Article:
The healthy lifestyle buzz has well and truly taken over in Ireland in recent years and it is great to see so many people out pounding the roads or the treadmills with enthusiasm, taking to the highways and byways on their bikes or hitting the yoga studio in search of their fix.
Healthier people live longer, have a better quality of life and are less of a burden on the nation’s coffers in the long run. They are also happier and the importance of happiness can never be underestimated - both physically and psychologically. It is no coincidence that the drive for physical fitness in this country is increasingly being matched by a drive to promote mental well-being.
But positive mental health doesn’t just come from feeling good about yourself, it also comes from feeling good about others too. Kindness is a commodity that went out of fashion for some time but increasingly there is a sense that people are beginning to understand the value of this lost art.
As people become more mind and body aware, they have also become more tuned into the needs of others. As social creatures, we need to not only interact with others but also to try and empathise with them and respect their points of view. We also have a natural desire to help them out when they are in need.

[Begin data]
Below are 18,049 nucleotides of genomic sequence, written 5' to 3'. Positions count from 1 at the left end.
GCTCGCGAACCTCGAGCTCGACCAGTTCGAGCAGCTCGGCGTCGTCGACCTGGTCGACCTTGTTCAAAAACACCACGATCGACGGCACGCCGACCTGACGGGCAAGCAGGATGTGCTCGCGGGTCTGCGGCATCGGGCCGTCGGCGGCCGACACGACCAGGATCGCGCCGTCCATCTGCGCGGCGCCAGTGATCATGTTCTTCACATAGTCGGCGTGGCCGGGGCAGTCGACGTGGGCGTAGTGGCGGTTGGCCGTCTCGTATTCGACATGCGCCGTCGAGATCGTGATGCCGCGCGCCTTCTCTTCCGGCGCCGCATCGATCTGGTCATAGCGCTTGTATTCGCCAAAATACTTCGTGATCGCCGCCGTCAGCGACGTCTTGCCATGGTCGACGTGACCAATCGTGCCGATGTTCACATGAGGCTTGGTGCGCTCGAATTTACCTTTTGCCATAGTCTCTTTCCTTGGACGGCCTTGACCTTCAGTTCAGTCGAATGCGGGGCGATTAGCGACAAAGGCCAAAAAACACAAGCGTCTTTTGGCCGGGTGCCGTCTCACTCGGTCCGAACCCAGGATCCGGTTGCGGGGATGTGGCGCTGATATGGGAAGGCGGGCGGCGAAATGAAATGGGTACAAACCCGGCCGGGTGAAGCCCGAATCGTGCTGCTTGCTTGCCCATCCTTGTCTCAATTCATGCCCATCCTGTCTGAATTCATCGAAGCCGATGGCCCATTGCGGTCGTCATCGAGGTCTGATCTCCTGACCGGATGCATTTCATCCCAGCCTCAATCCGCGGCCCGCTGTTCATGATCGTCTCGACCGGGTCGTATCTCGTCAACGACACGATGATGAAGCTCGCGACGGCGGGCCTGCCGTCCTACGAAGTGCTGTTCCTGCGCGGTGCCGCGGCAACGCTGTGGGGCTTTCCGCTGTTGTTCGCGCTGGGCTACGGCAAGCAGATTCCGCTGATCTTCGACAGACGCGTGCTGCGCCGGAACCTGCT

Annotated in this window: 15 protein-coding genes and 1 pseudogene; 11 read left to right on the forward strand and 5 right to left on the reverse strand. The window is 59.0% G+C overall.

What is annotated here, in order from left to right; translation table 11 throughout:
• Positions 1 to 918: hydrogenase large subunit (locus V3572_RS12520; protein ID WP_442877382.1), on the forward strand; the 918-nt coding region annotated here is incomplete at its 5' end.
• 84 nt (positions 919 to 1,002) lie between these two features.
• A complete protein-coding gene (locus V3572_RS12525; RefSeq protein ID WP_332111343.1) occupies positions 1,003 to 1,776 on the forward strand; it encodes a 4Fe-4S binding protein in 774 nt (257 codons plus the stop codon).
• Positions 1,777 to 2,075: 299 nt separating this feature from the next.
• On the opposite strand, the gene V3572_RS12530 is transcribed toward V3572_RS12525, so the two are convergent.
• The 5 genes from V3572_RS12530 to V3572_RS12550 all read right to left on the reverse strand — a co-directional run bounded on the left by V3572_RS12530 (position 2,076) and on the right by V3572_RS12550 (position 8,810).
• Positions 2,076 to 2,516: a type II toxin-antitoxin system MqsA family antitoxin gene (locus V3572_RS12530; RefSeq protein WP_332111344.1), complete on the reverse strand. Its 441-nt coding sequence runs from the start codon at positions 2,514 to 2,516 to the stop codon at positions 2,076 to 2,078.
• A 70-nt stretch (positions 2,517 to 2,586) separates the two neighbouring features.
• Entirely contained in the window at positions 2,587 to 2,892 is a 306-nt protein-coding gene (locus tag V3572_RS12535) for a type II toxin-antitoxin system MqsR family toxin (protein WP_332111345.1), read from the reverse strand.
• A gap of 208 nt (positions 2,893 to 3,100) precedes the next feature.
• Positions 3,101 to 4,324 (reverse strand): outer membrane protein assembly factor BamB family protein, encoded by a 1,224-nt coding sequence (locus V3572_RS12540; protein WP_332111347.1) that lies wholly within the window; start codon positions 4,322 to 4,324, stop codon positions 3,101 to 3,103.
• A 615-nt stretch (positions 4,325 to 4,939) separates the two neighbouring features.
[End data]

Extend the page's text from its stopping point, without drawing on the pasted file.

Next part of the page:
We need to make time for others, we need to make time for kindness - an under-appreciated, oft-dismissed value that can make a huge difference to all of us, whether we are on the giving or receiving end. Kindness is not a sign of weakness, neither is accepting kindness. Kindness is a strength built on the most basic human bond.
We can tell ourselves that the world has changed, that people are busy and that no-one has time for anyone else but it’s not true.
We are in charge of our own destinies and we must claim the time for things that are really important and that we want to be remembered for - like kindness.